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Child cruelty at highest level in 10 years

The number of child cruelty and neglect cases is at its highest level for a decade, a charity has claimed.

The NSPCC has revealed that 8,506 such offences were recorded by police in 2014-15. This represents a 75 per cent increase since 2005 when only 4,855 instances were reported. These numbers were included in a recently published report titled How Safe Are Our Children?

Scotland has been the only country in the UK which has not seen a rise in cruelty and neglect reports since 2011. During this time, increases of 46, 48 and 60 per cent were recorded in England, Wales and Northern Ireland respectively.

The charity said that it was unclear why there had been such a dramatic rise but suggested that an increased willingness of victims themselves to come forward and improvements in how police record offences could have been contributing factors.

In response, Children’s Commissioner for England Anne Longfield promised that she would investigate the reasons behind the steep rise in the coming months. Children in these situations “are often deeply traumatised and this can have a lasting and damaging effect into adulthood” if they don’t receive adequate mental health treatment, she said. However, research conducted by the Office of the Children’s Commissioner found that “many young people, some with life-threatening conditions, were unable to access a local mental health service or faced long waits”.

Despite the increases, the Local Government Association said it was important that people “don’t lose sight of the unreported excellence of the vast majority of social workers”.

Read How Safe Are Our Children? here.

The blog team at Stowe is a group of writers based across our family law offices who share their advice on the wellbeing and emotional aspects of divorce or separation from personal experience. As well as pieces from our family law solicitors, guest contributors also regularly contribute to share their knowledge.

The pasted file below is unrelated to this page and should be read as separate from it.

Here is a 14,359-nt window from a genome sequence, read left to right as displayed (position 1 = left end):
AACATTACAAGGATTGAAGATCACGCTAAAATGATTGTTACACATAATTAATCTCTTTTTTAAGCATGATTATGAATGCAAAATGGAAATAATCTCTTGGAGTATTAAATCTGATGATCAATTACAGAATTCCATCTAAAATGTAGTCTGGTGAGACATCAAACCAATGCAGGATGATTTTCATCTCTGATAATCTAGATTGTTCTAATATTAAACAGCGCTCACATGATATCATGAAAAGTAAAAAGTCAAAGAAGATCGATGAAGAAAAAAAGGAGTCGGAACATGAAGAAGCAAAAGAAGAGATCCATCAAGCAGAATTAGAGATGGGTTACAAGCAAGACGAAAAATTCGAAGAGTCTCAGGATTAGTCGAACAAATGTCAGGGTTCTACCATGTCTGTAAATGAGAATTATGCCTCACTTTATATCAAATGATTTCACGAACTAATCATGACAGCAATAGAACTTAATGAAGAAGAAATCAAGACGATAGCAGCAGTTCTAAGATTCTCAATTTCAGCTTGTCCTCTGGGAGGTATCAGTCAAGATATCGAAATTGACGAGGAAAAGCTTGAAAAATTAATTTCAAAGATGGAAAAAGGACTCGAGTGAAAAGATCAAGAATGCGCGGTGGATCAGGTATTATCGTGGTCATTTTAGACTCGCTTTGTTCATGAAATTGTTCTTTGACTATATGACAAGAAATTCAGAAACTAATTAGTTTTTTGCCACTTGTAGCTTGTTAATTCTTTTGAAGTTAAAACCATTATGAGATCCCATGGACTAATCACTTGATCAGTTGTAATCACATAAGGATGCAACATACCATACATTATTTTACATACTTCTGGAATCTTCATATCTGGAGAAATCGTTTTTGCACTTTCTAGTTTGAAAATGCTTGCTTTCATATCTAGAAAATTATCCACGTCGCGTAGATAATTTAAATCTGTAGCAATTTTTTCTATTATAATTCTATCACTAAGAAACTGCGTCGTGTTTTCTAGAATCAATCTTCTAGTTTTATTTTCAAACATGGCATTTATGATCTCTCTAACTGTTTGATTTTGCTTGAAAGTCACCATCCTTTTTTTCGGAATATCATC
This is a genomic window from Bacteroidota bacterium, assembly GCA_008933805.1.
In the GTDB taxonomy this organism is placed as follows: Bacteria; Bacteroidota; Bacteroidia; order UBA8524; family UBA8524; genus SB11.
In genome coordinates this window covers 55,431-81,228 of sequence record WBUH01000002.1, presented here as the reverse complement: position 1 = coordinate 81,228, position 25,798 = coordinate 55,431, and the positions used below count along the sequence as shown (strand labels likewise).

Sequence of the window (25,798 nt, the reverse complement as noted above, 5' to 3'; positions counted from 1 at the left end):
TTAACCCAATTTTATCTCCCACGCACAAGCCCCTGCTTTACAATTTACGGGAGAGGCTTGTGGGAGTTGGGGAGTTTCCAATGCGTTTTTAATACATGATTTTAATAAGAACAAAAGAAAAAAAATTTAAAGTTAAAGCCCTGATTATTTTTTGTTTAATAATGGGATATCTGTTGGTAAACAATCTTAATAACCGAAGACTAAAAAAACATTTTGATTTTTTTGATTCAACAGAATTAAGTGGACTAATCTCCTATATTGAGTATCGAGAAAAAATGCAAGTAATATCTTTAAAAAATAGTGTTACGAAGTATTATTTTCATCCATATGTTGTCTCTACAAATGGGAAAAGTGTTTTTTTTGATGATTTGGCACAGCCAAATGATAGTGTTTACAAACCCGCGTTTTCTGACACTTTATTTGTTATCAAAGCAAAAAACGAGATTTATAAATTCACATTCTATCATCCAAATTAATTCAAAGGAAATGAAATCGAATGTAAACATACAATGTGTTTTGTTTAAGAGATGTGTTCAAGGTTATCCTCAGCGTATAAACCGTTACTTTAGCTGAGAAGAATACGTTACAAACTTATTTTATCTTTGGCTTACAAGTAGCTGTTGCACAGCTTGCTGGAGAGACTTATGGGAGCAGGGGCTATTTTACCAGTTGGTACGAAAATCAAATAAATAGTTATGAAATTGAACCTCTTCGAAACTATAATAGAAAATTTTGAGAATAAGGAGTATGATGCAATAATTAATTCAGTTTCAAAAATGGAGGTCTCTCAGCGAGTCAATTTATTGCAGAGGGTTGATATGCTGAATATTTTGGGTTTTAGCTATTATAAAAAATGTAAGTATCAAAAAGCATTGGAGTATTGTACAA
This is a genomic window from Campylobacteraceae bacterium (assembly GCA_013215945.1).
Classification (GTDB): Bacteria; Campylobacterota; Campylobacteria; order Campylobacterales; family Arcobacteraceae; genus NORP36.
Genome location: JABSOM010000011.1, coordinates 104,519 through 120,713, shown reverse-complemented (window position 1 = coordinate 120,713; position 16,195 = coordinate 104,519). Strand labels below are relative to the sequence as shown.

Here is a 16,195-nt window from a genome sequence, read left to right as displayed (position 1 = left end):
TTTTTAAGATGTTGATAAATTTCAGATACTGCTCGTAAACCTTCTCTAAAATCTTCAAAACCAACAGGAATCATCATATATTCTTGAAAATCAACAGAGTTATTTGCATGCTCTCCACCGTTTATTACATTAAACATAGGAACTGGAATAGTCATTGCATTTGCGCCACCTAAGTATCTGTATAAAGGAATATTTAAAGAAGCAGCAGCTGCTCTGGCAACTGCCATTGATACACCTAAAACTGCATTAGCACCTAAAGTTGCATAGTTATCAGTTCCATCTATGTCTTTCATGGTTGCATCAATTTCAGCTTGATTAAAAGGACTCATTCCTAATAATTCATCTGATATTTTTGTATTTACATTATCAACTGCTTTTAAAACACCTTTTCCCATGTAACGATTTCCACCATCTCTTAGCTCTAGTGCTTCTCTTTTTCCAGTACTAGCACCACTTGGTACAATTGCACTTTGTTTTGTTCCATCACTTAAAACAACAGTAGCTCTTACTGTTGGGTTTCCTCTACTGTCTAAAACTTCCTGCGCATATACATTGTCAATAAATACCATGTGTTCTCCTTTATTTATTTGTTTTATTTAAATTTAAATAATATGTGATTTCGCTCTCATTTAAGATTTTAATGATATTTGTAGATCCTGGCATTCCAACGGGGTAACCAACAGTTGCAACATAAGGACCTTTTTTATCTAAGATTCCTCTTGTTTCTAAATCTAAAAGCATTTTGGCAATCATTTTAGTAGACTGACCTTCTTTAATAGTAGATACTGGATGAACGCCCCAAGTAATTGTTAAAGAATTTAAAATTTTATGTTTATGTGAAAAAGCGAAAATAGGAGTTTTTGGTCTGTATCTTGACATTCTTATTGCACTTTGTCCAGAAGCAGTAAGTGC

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  1. Yuri says:

    Numerous studies have found that children who do not live with both biological parents, irrespective of socioeconomic status, are far more likely to be abused than their peers in intact families.

    In spite of the good evidence that family breakdown is a major child abuse risk factor, data published by the NSPCC do not provide specific information about family structure, the gender of the perpetrators and their relationship with the abused child. Designating perpetrators as parent, guardian and the like simply does not suffice.

    The silence of the statistics regarding this crucial information should be corrected in the interests of transparency and informed discussion of child abuse

  2. Vincent McGovern says:

    Aaaahhh, the good old NSPCC. What a terrible pity it was not around when Saville was (allegedly) having all his fun. It would have been so wonderful to have a National Charity where children being abused could have written to. And the same for the thousands of cases in Rochdale, Doncaster, Oxford, Blackburn and how many more. It appears that the NSPCC is more interested in gender politics judging by it’s own crude posters which it used to have at train stations around Christmas than at actually protecting children. Buried very deep in it’s archives is research demonstrating that most abuse of children is by mothers and new partners/boyfriends/one night stands etc.

    So what does the NSPCC actually do? It generates a lot of self serving publicity which brings in revenue, has demonised any form of physical chastisement by parents thus removing one of the last measures available to exercise control in extremis. But for handwringing politically correct puritanical pursed lip research it is excellent. Long overdue for either being made fit for purpose or ignored.

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